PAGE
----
Budget reaction: small firms need more support

7 Apr 2009

The plight of small businesses in the current economy has not been addressed in the supplementary budget, industry groups have warned. Opportunities such as VAT reduction have been overlooked.

“The very significant tax increases, coupled with the Government’s commitment to cost reduction and containment, demonstrate that all stakeholders are making a contribution,” Seán Murphy, director of policy at Chambers Ireland said. “We hope that this will start the process of restoring confidence.

“The delivery of the report of the Commission on Taxation is required as a matter of urgency, so that the necessary taxation changes – including the broadening of the tax base to incorporate a local property tax – can be made sooner rather than later. We urge the commission to conclude its work as soon as possible,” he said.

“The planned Asset Management Agency –done right – will underpin the national banking system and deliver enhanced credit flows at reasonable terms for Irish business and the wider economy. The reaffirmation of the 12.5pc corporation tax rate is critical to the future retention of foreign direct investment opportunities.

“The decision not to reduce employers PRSI is disappointing,” Murphy continued. “Moreover, a reduction in the rate of VAT would have raised additional revenue and helped reduce the wide fluctuations in trade and services patterns in the border region arising from currency and VAT differentials. Furthermore, commitments to retraining for the unemployed cannot be made at the expense of workplace-based training,” he added.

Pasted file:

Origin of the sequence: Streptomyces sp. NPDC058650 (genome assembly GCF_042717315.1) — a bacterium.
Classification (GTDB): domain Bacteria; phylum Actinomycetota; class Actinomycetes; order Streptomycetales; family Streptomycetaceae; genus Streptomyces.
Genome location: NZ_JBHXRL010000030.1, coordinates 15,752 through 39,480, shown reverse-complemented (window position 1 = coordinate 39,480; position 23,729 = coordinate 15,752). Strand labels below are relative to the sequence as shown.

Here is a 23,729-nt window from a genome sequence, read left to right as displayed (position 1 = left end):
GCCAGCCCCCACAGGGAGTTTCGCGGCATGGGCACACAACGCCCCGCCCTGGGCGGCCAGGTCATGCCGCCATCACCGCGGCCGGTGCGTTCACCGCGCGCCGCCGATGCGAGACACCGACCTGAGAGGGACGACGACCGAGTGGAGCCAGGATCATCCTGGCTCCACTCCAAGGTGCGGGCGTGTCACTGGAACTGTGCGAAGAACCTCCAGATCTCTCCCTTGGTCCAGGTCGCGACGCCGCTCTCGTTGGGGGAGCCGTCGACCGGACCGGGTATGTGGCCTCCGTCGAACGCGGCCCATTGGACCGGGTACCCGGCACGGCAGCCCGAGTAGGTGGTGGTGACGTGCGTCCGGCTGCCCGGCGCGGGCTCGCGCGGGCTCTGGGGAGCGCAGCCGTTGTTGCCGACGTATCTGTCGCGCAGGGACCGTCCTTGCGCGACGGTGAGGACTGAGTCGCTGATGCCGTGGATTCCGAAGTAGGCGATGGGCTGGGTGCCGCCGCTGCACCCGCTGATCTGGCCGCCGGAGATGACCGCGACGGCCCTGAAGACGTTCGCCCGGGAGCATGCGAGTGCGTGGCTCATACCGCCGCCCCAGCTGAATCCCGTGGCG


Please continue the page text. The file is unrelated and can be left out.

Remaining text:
“We trust that the measures announced in today’s budget represent the end of the beginning of the process of stabilising the national finances, rebuilding confidence, and restoring Ireland’s competitiveness,” Murphy said.

Eamon Siggins of Certified Public Accountants warned that micro businesses are in meltdown due to severe cash flow problems and the inability to source working capital.

“This is an immediate problem, which is leading to weekly job loss increases. Regrettably, there is nothing in this budget to support entrepreneurs and existing businesses in cash flow difficulties. Some form of micro loan guarantee scheme was expected to allow the banks to prudently provide working capital or start-up capital.

“Without it, we will continue to see businesses close and our dole queues grow longer. The budget may well have been comprehensive in introducing measures to address the budget deficit, but jobs in the micro business sector remain under threat,” Siggins warned.

The UNITE trade union dismissed today’s budget as doing nothing to address the underlying crisis of job losses. It has also called for a general election, so that alternative and better options can be put to the people.

“This Government is seeking to escape recession through taking money out of the economy,” said UNITE regional secretary, Jimmy Kelly. “It has never worked in any economy, and it will not work here.

“Saving and creating jobs is the only way to work this out. Each job lost costs €20,000 in lost tax and increased social welfare. It also has a direct negative impact on other jobs.

“The blanket doubling of income levies hits the lowest paid the hardest. How can this be considered as fair?,” Kelly asked.

By John Kennedy

John Kennedy is a journalist who served as editor of Silicon Republic for 17 years